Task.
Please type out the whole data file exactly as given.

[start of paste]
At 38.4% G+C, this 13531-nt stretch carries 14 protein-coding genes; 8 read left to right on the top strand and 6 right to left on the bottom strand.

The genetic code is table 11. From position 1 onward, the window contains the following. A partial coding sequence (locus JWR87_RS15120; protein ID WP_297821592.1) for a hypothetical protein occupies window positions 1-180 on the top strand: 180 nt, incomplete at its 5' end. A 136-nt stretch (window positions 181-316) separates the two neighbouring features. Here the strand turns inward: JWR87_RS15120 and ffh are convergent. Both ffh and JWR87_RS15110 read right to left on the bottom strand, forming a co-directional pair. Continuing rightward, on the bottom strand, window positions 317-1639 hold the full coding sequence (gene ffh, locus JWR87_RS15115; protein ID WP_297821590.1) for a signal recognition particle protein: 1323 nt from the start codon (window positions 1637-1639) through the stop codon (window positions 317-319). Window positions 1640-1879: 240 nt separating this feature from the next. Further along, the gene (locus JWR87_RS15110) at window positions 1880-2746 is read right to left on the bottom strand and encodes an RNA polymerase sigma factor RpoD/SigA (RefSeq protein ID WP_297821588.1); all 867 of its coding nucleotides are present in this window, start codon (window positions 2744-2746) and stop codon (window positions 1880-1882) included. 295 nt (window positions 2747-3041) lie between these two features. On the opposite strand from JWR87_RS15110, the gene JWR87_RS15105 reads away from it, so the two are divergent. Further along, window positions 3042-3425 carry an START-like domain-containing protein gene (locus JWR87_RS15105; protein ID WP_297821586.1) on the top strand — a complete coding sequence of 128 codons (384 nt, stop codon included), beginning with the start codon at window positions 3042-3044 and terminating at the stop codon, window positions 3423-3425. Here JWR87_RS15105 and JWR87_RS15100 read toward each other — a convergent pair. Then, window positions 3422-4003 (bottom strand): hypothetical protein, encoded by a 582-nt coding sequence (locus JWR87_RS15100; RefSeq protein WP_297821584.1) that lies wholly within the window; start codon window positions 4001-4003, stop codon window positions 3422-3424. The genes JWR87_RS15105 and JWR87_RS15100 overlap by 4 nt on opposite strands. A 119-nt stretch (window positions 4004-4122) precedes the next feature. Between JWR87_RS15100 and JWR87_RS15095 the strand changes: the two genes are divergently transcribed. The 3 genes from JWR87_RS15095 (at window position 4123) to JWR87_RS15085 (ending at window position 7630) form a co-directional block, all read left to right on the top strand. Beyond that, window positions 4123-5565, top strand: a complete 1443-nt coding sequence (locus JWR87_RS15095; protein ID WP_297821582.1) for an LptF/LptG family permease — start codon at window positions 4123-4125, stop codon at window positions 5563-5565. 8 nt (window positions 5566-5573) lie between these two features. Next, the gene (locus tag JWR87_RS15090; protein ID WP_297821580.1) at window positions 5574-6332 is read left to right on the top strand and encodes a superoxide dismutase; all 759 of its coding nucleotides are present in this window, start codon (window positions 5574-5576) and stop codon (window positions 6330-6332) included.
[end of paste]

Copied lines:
At 38.4% G+C, this 13531-nt stretch carries 14 protein-coding genes; 8 read left to right on the top strand and 6 right to left on the bottom strand.

The genetic code is table 11. From position 1 onward, the window contains the following. A partial coding sequence (locus JWR87_RS15120; protein ID WP_297821592.1) for a hypothetical protein occupies window positions 1-180 on the top strand: 180 nt, incomplete at its 5' end. A 136-nt stretch (window positions 181-316) separates the two neighbouring features. Here the strand turns inward: JWR87_RS15120 and ffh are convergent. Both ffh and JWR87_RS15110 read right to left on the bottom strand, forming a co-directional pair. Continuing rightward, on the bottom strand, window positions 317-1639 hold the full coding sequence (gene ffh, locus JWR87_RS15115; protein ID WP_297821590.1) for a signal recognition particle protein: 1323 nt from the start codon (window positions 1637-1639) through the stop codon (window positions 317-319). Window positions 1640-1879: 240 nt separating this feature from the next. Further along, the gene (locus JWR87_RS15110) at window positions 1880-2746 is read right to left on the bottom strand and encodes an RNA polymerase sigma factor RpoD/SigA (RefSeq protein ID WP_297821588.1); all 867 of its coding nucleotides are present in this window, start codon (window positions 2744-2746) and stop codon (window positions 1880-1882) included. 295 nt (window positions 2747-3041) lie between these two features. On the opposite strand from JWR87_RS15110, the gene JWR87_RS15105 reads away from it, so the two are divergent. Further along, window positions 3042-3425 carry an START-like domain-containing protein gene (locus JWR87_RS15105; protein ID WP_297821586.1) on the top strand — a complete coding sequence of 128 codons (384 nt, stop codon included), beginning with the start codon at window positions 3042-3044 and terminating at the stop codon, window positions 3423-3425. Here JWR87_RS15105 and JWR87_RS15100 read toward each other — a convergent pair. Then, window positions 3422-4003 (bottom strand): hypothetical protein, encoded by a 582-nt coding sequence (locus JWR87_RS15100; RefSeq protein WP_297821584.1) that lies wholly within the window; start codon window positions 4001-4003, stop codon window positions 3422-3424. The genes JWR87_RS15105 and JWR87_RS15100 overlap by 4 nt on opposite strands. A 119-nt stretch (window positions 4004-4122) precedes the next feature. Between JWR87_RS15100 and JWR87_RS15095 the strand changes: the two genes are divergently transcribed. The 3 genes from JWR87_RS15095 (at window position 4123) to JWR87_RS15085 (ending at window position 7630) form a co-directional block, all read left to right on the top strand. Beyond that, window positions 4123-5565, top strand: a complete 1443-nt coding sequence (locus JWR87_RS15095; protein ID WP_297821582.1) for an LptF/LptG family permease — start codon at window positions 4123-4125, stop codon at window positions 5563-5565. 8 nt (window positions 5566-5573) lie between these two features. Next, the gene (locus tag JWR87_RS15090; protein ID WP_297821580.1) at window positions 5574-6332 is read left to right on the top strand and encodes a superoxide dismutase; all 759 of its coding nucleotides are present in this window, start codon (window positions 5574-5576) and stop codon (window positions 6330-6332) included.